News docente/cattedra

Brown Bag Lunch Workshop on Impact Evaluation

The Economic and Social Development Department (ES) of FAO is pleased to announce the following seminar:

 

Combining social protection with rural development interventions: non-experimental evidence from Lesotho

 

Presented by

 

Ms Noemi Pace, Economist, Social Policies and Rural Institutions (ESP)

 

Friday, 22 November 2019

14:00 - 15:30 hrs

 

Iran Room (B116bis)

 

 

In poor rural settings, characterized by inexistent or incomplete insurance and financial markets, individual risk preferences represent one of the channels driving the shift from low-return/low-risk activities towards high-return/high-risk activities. This study takes advantage of the data collection for the evaluation of the impact of an unconditional cash transfers program, the Child Grant Program (CGP), and a comprehensive community development package, the Sustainable Poverty Reduction through Income, Nutrition and Access to Government Services (SPRINGS), in rural Lesotho. The study has two main goals: 1) Investigate the CGP and CGP+SPRINGS effects on risk preferences: with this analysis we aim to estimate the link between inclusion in one of the three treatment arms, i.e. comparison group, exclusive participation into CGP, and participation in both CGP and SPRINGS, and our measures of risk preferences; 2) Investigate whether our measures of risk preferences are correlated with real-life risky choices, defined as farming and investment strategies with both a higher expected return and greater variance of returns. We implemented a mediation analysis which allows us to disentangle between the direct impact of the programmes on real-life risky choices and the indirect impact mediated through changes in risk preferences. From the analysis of the programmes’ impact on risk preferences we find that participation to CGP and SPRINGS affects both willingness to take risk and risk taking in laboratory experiments in the field. From the analysis of the link between risk preferences and real-life risky choices, we find that while our experimental measures are not correlated, risk preferences measured through survey data are good predictors of real-life risky choices.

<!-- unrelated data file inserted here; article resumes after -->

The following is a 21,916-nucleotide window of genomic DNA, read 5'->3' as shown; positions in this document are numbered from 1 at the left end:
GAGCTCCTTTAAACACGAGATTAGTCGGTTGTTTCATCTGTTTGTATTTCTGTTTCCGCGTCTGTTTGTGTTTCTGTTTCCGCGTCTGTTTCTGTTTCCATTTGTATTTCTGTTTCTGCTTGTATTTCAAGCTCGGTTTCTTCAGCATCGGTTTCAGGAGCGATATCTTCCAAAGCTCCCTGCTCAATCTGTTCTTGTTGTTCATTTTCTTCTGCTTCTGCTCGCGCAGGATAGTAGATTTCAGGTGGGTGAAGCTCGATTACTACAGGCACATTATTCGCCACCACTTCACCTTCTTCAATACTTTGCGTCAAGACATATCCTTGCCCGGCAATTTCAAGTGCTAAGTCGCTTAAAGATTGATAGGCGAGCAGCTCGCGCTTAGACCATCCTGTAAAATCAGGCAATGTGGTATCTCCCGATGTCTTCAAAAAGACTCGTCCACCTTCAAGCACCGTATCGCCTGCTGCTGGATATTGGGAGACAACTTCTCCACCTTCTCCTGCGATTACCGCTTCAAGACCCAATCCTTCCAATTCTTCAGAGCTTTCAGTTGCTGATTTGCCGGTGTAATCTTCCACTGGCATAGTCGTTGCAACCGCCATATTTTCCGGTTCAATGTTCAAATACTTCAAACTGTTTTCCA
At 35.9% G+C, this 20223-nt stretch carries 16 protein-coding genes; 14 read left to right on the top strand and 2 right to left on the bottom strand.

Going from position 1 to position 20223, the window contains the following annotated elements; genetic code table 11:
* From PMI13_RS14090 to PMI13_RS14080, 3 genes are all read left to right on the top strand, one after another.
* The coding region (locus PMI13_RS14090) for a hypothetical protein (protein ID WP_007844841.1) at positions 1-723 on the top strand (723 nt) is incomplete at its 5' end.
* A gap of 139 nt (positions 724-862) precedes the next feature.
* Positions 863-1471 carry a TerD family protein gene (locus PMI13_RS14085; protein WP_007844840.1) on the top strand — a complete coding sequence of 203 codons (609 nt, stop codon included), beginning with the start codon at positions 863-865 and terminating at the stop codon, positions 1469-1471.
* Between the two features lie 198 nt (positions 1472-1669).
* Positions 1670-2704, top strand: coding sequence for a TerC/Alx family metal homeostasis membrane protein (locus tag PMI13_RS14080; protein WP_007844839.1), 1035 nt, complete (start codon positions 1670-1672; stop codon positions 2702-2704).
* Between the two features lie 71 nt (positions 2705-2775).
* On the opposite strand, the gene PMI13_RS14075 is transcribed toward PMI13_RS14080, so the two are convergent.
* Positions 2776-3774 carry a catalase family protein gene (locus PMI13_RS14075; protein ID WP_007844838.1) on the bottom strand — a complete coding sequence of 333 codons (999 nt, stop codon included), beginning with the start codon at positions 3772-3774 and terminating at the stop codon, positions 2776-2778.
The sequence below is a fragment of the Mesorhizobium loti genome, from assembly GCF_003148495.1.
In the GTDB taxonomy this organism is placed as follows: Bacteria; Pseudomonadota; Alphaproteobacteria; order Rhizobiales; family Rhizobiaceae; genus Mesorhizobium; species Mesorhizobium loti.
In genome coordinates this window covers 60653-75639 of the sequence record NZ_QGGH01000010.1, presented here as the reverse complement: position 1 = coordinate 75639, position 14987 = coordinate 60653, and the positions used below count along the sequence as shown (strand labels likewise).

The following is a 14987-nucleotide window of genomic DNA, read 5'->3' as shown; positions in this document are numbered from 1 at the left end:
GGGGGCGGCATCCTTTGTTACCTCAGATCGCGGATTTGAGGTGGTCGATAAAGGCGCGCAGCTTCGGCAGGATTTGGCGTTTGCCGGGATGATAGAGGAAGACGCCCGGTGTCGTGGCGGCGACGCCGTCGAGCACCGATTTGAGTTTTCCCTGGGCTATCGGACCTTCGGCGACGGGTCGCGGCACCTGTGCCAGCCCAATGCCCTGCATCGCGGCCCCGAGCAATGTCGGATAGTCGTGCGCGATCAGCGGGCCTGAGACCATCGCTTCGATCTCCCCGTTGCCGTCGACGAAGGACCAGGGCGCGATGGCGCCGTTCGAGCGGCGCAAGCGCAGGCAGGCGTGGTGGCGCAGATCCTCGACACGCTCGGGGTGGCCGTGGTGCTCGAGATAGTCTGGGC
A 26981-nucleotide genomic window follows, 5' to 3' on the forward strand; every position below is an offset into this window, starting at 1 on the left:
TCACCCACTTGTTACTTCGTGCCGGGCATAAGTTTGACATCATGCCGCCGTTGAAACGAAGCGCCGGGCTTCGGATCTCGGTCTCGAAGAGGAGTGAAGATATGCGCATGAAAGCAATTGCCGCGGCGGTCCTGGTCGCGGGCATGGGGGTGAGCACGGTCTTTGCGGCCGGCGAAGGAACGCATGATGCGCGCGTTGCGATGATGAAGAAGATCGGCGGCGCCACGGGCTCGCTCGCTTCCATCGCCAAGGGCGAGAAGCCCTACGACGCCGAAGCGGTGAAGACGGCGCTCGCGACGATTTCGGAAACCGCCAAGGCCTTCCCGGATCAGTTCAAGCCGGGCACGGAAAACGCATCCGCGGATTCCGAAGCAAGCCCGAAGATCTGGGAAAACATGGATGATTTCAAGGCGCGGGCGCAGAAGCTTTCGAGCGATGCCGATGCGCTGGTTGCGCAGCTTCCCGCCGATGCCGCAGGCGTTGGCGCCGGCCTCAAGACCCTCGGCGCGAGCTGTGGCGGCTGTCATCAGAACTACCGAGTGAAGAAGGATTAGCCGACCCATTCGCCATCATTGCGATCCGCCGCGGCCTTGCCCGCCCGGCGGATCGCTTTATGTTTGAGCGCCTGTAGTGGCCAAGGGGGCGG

Please contact Prof d'Errico if interested in participating. 

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